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Textile printing is the most versatile and vital methodology for introducing colour and design to textile fabrics. Different types of thickeners (chemical compounds) are used for printing, such as polysaccharide thickener, synthetic thickener, and emulsion thickener. Synthetic thickeners are highly criticised for endangering the environment at the manufacturing stages.

Dr Dure Najaf Iqbal (Associate Professor, Department of Chemistry, The University of Lahore) and her team of researchers explored an eco-friendly alternative for synthetic thickeners that is effective in the textile printing process. The team revealed that guar gum could serve as an outstanding natural thickener, stabiliser, and gelling agent and could as well be used in various industrial units, including food, cosmetics, textiles, oil fracturing, and mining. Guar gum is one of the most important naturally occurring non-ionic high molecular weight polysaccharides and consists of galactomannan, which has vast applications in various fields.

Dr Iqbal and her team synthesised carboxymethyl guar gum (CMG) via monochloroacetic acid under alkaline conditions. The carboxymethylation of guar gum was accomplished by the Willianson ether technique and the reaction conditions were optimised during the course of the experiment. Guar derivatives with variable degrees of substitution (DS) were prepared and confirmed by Fourier transform infrared (FTIR) spectroscopy. The DS was determined quantitatively by the titration method for each derivative.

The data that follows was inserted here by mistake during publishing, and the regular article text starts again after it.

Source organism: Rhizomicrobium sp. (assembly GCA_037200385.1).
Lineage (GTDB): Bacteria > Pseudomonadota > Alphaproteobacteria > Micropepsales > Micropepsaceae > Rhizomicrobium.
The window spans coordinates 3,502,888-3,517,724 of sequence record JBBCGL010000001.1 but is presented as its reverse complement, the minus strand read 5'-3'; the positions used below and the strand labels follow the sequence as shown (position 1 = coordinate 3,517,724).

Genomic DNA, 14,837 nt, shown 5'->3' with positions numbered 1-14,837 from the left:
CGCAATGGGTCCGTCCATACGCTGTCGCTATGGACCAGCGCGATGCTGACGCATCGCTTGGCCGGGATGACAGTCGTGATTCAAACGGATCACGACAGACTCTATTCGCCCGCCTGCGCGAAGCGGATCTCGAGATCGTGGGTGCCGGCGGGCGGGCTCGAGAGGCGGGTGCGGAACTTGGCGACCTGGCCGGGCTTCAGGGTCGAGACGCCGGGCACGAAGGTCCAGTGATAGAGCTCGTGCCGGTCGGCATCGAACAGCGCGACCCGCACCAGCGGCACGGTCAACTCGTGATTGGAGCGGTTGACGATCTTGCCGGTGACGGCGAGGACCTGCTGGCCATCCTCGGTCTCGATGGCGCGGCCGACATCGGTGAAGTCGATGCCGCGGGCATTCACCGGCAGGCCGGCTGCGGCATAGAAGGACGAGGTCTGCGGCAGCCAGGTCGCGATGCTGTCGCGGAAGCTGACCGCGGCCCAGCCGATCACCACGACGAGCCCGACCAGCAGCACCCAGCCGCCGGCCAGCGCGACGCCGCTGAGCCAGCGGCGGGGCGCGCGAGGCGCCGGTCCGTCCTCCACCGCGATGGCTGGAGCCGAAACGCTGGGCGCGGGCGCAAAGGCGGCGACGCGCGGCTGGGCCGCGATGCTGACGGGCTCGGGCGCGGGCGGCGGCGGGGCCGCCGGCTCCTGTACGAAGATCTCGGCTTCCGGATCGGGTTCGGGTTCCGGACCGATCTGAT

For this research study, native guar gum was purchased from National Guar Industries, Karachi, with a molecular weight of 1.043 106 g/mol. Whereas, all the chemicals and reagents used were of analytical grade and were purchased from Merck, Germany.

The result proved that the substituted guar gum is an eco-friendly, non-hazardous thickener as compared to synthetic thickeners. Furthermore, the penetration properties, fixation ability, and colour fastness of guar gum were compared with those of commercial alginate thickeners. The printing trial of the thickener CMG also showed that carboxymethyl guar gum could easily replace conventional thickeners without any compromise on printing results and could prevent fabric stiffness. The tested water-holding capacity (a central aspect that determines commercial applications of gums) of guar gum made it ideal for improving the texture of end products in diverse industrial formulations.

Also, it was revealed that the implementation of carboxymethyl guar gum in textile printing can reduce the economic burden associated with exporting alginate and other synthetic thickeners. This, in turn, could enable exporters to offer competitive pricing without compromising on quality.

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